Talking about mental health in today’s society is increasingly advertised and people are encouraged to bring their more and more advertised and people are encouraged to bring their own struggles into the conversation regardless of their gender, age, race, culture or belief.  

I feel that sometimes we forget that we are social beings, and we are experiencing ourselves as individuals fighting to survive the day-to-day challenges (Cozolino and Buczynski, 2011). In the age of social media, people forget how to talk to each other and hide behind a screen, sometimes posting shouts for help, but instead of getting help met they receive an emoji as a reply. This can lead to feeling lonely and misunderstood by others, self-isolation and a decrease in mental health. 

We are born to connect with each other (Fishbane, 2014), and what better way to connect than through talking, but also through listening to others that might be going through mental health issues themselves? Our mind is social (Hanna, 2021), and talking about our struggles can help the brain re-wire and form new neuropathways in order to create and sustain healthy behaviours to improve our well-being. If people are able to talk through their problems, they can survive anything (Cozolino and Buczynski, 2011).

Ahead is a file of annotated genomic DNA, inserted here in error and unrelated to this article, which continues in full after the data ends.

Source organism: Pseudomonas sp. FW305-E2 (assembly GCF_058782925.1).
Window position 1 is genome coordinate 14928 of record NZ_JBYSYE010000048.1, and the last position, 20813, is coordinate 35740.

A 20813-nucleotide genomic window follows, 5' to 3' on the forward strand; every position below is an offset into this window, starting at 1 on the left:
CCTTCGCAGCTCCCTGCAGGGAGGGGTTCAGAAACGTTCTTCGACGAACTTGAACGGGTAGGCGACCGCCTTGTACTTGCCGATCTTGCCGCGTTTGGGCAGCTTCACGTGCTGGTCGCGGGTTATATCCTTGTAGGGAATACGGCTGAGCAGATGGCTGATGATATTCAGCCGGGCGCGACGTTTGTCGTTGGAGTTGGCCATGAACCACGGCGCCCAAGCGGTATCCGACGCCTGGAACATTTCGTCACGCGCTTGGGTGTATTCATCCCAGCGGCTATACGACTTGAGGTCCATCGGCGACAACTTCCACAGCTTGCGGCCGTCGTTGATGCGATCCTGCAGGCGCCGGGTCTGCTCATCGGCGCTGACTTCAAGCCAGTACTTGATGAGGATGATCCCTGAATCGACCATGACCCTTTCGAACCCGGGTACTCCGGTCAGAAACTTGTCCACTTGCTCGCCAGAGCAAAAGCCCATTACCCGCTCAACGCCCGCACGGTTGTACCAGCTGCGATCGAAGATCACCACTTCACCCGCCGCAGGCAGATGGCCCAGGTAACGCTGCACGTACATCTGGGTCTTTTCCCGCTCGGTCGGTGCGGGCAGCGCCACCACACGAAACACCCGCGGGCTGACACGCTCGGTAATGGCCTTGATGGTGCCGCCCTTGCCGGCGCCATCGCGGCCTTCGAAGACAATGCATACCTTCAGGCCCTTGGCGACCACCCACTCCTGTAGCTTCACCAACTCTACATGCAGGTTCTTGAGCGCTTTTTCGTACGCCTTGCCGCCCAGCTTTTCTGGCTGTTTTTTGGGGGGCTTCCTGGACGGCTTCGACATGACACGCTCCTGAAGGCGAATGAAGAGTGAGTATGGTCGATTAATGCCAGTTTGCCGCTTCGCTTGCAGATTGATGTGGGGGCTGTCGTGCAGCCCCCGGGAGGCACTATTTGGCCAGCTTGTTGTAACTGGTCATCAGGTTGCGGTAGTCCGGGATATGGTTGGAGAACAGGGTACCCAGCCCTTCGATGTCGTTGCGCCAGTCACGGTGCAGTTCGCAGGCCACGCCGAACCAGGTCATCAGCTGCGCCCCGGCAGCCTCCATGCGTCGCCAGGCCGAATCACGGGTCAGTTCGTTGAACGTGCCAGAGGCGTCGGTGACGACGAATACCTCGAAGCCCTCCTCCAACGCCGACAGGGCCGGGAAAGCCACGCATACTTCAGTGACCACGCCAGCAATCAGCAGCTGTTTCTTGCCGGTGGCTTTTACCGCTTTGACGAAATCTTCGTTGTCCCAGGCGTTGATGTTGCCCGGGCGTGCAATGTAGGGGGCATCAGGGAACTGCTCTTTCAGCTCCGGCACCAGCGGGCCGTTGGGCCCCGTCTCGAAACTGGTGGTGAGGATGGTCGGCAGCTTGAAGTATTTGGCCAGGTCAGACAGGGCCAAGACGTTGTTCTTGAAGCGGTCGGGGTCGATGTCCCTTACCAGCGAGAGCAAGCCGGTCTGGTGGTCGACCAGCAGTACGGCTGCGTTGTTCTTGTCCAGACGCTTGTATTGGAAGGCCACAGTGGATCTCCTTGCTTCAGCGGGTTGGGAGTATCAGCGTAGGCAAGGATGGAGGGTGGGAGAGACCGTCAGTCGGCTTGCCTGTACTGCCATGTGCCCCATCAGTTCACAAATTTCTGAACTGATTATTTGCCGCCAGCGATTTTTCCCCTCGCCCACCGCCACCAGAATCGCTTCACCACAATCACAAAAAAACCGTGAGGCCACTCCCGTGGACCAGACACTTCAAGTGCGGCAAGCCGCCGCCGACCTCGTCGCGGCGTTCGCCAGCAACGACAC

Talking therapies are efficient because talking is a key part of communication. As a relationship counsellor, I encourage people to talk to each other, and every time when a person opens up to another the healing process begins, and people re-connect and re-discover themselves. 


Counsellor, Relate Bradford & Leeds

Cozolino, L. and Buczynski, R. (2011). The Neuroscience of Psychotherapy: A Teleseminar Session with Louis Cozolino, PhD. and Ruth Buczynski, PhD. The National Institute for Clinical Application of Behavioral Medicine. [Online]. Available from: [Accessed 13 December 2022].

Fishbane, M. D. (2014). “News from Neuroscience”: Applications to Couple Therapy. American Family Therapy Academy. Pp. 83-92. [Online]. Available from: [Accessed 12 December 2022].

Hanna, S. M. (2021). The Transparent Brain in Couple and Family Therapy. 2nd ed. New York. Routledge.

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